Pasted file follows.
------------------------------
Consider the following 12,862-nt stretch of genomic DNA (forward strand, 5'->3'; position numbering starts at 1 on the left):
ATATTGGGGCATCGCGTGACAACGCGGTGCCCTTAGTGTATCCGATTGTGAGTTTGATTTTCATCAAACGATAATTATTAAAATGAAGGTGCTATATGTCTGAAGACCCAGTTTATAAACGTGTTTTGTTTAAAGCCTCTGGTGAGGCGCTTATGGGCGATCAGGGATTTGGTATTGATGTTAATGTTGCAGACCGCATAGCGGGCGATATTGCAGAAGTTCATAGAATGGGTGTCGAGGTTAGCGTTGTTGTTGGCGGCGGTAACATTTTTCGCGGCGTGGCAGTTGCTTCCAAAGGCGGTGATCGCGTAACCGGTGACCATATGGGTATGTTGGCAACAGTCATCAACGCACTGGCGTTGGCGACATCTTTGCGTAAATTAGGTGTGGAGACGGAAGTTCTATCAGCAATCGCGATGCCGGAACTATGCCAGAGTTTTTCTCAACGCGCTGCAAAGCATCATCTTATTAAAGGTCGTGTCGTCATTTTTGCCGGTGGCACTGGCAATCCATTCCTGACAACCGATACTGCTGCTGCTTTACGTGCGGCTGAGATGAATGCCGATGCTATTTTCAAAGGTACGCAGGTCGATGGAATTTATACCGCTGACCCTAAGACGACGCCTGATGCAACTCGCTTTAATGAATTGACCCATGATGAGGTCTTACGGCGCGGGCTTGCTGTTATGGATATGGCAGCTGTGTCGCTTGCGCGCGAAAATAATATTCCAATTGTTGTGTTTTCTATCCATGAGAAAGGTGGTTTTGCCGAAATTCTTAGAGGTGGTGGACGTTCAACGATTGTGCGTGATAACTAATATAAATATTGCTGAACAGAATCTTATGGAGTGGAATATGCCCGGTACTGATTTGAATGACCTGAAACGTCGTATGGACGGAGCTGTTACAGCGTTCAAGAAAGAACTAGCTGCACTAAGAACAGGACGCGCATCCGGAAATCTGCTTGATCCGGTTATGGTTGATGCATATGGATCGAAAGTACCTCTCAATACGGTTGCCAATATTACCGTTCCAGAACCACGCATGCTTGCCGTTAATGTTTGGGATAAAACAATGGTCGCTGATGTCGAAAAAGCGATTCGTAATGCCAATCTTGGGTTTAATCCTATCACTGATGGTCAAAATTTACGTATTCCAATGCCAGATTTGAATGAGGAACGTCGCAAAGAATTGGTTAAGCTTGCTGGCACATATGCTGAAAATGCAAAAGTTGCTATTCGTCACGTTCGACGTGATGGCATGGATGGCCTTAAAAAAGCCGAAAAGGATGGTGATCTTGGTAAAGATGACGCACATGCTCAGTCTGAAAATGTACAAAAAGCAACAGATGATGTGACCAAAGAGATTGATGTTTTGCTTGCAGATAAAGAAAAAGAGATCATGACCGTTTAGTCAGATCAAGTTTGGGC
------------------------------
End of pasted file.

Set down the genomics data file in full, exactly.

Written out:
Consider the following 12,862-nt stretch of genomic DNA (forward strand, 5'->3'; position numbering starts at 1 on the left):
ATATTGGGGCATCGCGTGACAACGCGGTGCCCTTAGTGTATCCGATTGTGAGTTTGATTTTCATCAAACGATAATTATTAAAATGAAGGTGCTATATGTCTGAAGACCCAGTTTATAAACGTGTTTTGTTTAAAGCCTCTGGTGAGGCGCTTATGGGCGATCAGGGATTTGGTATTGATGTTAATGTTGCAGACCGCATAGCGGGCGATATTGCAGAAGTTCATAGAATGGGTGTCGAGGTTAGCGTTGTTGTTGGCGGCGGTAACATTTTTCGCGGCGTGGCAGTTGCTTCCAAAGGCGGTGATCGCGTAACCGGTGACCATATGGGTATGTTGGCAACAGTCATCAACGCACTGGCGTTGGCGACATCTTTGCGTAAATTAGGTGTGGAGACGGAAGTTCTATCAGCAATCGCGATGCCGGAACTATGCCAGAGTTTTTCTCAACGCGCTGCAAAGCATCATCTTATTAAAGGTCGTGTCGTCATTTTTGCCGGTGGCACTGGCAATCCATTCCTGACAACCGATACTGCTGCTGCTTTACGTGCGGCTGAGATGAATGCCGATGCTATTTTCAAAGGTACGCAGGTCGATGGAATTTATACCGCTGACCCTAAGACGACGCCTGATGCAACTCGCTTTAATGAATTGACCCATGATGAGGTCTTACGGCGCGGGCTTGCTGTTATGGATATGGCAGCTGTGTCGCTTGCGCGCGAAAATAATATTCCAATTGTTGTGTTTTCTATCCATGAGAAAGGTGGTTTTGCCGAAATTCTTAGAGGTGGTGGACGTTCAACGATTGTGCGTGATAACTAATATAAATATTGCTGAACAGAATCTTATGGAGTGGAATATGCCCGGTACTGATTTGAATGACCTGAAACGTCGTATGGACGGAGCTGTTACAGCGTTCAAGAAAGAACTAGCTGCACTAAGAACAGGACGCGCATCCGGAAATCTGCTTGATCCGGTTATGGTTGATGCATATGGATCGAAAGTACCTCTCAATACGGTTGCCAATATTACCGTTCCAGAACCACGCATGCTTGCCGTTAATGTTTGGGATAAAACAATGGTCGCTGATGTCGAAAAAGCGATTCGTAATGCCAATCTTGGGTTTAATCCTATCACTGATGGTCAAAATTTACGTATTCCAATGCCAGATTTGAATGAGGAACGTCGCAAAGAATTGGTTAAGCTTGCTGGCACATATGCTGAAAATGCAAAAGTTGCTATTCGTCACGTTCGACGTGATGGCATGGATGGCCTTAAAAAAGCCGAAAAGGATGGTGATCTTGGTAAAGATGACGCACATGCTCAGTCTGAAAATGTACAAAAAGCAACAGATGATGTGACCAAAGAGATTGATGTTTTGCTTGCAGATAAAGAAAAAGAGATCATGACCGTTTAGTCAGATCAAGTTTGGGC